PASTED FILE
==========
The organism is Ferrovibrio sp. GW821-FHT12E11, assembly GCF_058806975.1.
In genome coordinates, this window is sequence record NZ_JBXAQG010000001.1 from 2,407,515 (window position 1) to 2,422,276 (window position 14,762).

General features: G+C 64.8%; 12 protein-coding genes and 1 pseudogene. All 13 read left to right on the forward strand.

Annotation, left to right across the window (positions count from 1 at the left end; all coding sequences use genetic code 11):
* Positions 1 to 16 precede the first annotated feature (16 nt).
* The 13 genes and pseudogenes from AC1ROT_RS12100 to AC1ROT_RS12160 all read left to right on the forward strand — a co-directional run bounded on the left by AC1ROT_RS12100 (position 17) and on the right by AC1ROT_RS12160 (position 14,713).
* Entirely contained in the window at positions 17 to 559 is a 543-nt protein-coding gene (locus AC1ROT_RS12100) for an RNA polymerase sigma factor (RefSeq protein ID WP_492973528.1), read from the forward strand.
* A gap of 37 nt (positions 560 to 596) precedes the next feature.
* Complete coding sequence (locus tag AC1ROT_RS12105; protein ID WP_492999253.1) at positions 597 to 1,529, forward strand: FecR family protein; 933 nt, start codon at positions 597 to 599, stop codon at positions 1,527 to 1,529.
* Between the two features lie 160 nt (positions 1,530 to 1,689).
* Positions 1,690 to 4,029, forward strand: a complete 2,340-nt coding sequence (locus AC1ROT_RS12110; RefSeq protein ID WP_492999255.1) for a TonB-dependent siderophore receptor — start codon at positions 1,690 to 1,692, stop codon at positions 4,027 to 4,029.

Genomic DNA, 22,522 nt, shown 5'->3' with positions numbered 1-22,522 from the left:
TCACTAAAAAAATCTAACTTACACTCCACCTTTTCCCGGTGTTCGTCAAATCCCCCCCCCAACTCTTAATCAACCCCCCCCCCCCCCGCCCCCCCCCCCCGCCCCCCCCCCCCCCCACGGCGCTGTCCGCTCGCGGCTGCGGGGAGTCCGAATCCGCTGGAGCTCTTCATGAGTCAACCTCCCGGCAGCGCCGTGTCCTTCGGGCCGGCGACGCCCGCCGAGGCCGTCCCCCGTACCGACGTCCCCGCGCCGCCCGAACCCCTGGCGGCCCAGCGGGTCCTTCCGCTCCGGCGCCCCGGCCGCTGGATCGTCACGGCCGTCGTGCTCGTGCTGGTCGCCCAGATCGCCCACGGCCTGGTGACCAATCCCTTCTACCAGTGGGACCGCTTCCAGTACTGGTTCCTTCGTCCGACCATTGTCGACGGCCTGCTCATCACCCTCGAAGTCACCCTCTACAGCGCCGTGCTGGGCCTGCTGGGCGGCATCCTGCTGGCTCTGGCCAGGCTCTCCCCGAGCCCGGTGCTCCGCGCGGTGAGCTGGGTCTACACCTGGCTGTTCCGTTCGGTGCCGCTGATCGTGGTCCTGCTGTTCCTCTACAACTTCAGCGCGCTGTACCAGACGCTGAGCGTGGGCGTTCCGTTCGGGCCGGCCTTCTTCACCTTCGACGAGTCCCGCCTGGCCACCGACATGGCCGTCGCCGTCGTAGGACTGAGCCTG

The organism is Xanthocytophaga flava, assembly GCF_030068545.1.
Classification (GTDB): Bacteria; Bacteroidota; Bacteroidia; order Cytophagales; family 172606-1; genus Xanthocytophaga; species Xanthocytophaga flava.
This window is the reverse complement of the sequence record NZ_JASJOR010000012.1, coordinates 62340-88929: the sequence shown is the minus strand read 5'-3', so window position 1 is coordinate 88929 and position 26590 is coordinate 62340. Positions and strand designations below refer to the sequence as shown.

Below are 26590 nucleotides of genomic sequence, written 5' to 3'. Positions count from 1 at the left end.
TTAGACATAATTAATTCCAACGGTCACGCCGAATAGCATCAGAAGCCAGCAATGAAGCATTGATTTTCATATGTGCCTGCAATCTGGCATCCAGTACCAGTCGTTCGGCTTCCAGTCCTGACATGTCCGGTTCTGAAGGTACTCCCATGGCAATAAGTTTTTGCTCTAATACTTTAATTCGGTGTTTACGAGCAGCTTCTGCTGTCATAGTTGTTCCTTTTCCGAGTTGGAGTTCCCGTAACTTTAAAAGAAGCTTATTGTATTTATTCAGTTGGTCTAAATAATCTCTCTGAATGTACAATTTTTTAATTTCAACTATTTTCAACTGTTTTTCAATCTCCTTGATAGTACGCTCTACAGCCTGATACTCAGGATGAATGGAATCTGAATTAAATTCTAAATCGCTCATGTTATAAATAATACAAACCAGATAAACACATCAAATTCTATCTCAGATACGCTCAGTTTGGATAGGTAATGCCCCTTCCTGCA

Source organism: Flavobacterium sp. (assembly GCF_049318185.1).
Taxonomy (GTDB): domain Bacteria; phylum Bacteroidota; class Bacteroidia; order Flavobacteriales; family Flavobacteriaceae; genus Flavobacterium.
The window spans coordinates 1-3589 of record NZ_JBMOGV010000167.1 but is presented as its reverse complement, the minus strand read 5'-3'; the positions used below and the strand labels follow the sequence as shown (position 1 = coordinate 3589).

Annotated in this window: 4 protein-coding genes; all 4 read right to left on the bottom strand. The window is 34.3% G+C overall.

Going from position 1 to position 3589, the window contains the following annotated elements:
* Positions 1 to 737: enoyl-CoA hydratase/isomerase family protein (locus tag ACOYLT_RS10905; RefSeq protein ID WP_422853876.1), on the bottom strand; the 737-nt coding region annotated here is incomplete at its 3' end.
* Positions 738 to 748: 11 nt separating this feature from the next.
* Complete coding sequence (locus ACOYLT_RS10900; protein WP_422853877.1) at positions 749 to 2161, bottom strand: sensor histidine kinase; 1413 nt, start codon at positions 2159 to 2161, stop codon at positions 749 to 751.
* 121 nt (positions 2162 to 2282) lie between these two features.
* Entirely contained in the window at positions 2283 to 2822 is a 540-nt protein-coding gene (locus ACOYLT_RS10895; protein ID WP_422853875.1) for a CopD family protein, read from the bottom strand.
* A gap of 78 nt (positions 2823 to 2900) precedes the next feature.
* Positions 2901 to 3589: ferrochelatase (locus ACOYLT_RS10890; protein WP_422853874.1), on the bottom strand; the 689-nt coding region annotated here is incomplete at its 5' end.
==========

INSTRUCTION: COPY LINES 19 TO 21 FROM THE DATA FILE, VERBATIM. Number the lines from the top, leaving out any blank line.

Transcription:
Source organism: Flavobacterium sp. (assembly GCF_049318185.1).
Taxonomy (GTDB): domain Bacteria; phylum Bacteroidota; class Bacteroidia; order Flavobacteriales; family Flavobacteriaceae; genus Flavobacterium.
The window spans coordinates 1-3589 of record NZ_JBMOGV010000167.1 but is presented as its reverse complement, the minus strand read 5'-3'; the positions used below and the strand labels follow the sequence as shown (position 1 = coordinate 3589).